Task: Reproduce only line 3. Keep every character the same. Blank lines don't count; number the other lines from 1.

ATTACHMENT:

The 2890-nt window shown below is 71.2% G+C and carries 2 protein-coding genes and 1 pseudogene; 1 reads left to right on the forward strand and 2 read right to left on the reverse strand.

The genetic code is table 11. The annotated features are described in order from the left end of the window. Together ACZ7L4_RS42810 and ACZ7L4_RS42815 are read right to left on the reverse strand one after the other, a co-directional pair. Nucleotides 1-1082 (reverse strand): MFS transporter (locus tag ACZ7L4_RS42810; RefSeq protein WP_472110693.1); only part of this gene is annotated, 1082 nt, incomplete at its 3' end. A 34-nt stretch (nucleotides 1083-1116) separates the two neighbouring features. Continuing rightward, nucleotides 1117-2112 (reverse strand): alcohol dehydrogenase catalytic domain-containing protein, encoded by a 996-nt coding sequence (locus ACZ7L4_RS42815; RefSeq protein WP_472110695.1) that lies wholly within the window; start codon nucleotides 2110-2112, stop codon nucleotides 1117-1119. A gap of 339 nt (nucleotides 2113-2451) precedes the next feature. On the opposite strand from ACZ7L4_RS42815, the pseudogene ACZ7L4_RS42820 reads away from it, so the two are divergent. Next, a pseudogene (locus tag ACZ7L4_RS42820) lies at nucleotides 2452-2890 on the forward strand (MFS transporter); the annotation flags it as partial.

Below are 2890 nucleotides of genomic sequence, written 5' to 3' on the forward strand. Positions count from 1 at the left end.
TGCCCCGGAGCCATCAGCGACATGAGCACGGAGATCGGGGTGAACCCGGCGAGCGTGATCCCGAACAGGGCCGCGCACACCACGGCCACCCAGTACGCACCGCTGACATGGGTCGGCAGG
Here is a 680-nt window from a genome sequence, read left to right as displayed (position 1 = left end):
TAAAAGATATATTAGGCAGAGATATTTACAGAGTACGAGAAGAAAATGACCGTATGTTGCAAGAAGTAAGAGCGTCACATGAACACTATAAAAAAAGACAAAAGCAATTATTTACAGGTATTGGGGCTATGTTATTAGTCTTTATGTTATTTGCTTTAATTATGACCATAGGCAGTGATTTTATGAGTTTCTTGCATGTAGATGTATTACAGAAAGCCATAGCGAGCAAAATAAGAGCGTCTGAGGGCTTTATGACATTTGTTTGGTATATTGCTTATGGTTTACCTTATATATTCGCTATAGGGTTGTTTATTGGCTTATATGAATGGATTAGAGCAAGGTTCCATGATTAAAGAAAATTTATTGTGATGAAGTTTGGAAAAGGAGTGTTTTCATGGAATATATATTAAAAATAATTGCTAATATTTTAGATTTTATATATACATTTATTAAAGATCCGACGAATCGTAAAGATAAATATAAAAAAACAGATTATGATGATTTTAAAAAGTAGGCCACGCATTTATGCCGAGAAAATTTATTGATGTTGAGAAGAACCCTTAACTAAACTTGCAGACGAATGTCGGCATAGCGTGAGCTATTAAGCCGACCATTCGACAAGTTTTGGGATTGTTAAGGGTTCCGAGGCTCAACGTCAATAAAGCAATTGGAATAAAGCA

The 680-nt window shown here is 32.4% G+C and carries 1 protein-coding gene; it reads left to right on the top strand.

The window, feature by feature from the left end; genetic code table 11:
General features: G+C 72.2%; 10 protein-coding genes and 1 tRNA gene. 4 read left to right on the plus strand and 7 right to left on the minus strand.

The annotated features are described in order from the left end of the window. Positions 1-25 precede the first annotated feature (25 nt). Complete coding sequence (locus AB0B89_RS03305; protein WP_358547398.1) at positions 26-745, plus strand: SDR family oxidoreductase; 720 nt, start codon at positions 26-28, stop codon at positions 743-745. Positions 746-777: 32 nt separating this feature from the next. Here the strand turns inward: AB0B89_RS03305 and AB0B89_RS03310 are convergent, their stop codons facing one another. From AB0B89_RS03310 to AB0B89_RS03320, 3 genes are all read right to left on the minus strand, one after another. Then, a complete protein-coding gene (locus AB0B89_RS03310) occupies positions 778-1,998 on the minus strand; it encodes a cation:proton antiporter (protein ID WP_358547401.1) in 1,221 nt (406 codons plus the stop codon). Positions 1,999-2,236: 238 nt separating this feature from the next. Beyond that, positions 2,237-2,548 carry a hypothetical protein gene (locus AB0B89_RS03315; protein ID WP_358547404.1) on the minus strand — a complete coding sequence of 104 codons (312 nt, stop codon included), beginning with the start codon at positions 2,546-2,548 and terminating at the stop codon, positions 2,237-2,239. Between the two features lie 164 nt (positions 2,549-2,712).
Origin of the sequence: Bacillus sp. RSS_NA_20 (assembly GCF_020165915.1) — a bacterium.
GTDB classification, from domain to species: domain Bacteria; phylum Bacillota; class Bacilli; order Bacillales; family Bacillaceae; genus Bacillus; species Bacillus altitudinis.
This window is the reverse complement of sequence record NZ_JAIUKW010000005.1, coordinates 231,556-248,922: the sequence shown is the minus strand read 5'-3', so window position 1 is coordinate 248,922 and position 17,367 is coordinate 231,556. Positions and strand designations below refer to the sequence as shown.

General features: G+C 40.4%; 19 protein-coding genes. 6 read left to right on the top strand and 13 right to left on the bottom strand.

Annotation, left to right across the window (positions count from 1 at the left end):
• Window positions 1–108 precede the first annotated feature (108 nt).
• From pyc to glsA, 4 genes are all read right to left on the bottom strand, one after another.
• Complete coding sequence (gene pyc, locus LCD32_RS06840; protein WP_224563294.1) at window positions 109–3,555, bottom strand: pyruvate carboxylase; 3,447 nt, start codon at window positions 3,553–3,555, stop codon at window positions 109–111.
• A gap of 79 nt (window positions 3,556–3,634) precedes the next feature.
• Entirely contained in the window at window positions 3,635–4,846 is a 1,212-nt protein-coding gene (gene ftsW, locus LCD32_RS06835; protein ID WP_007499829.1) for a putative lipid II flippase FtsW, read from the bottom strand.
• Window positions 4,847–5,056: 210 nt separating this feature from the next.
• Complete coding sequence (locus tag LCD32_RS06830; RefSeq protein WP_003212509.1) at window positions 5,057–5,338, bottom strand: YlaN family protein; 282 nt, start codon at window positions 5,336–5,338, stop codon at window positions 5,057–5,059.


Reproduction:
Below are 2890 nucleotides of genomic sequence, written 5' to 3' on the forward strand. Positions count from 1 at the left end.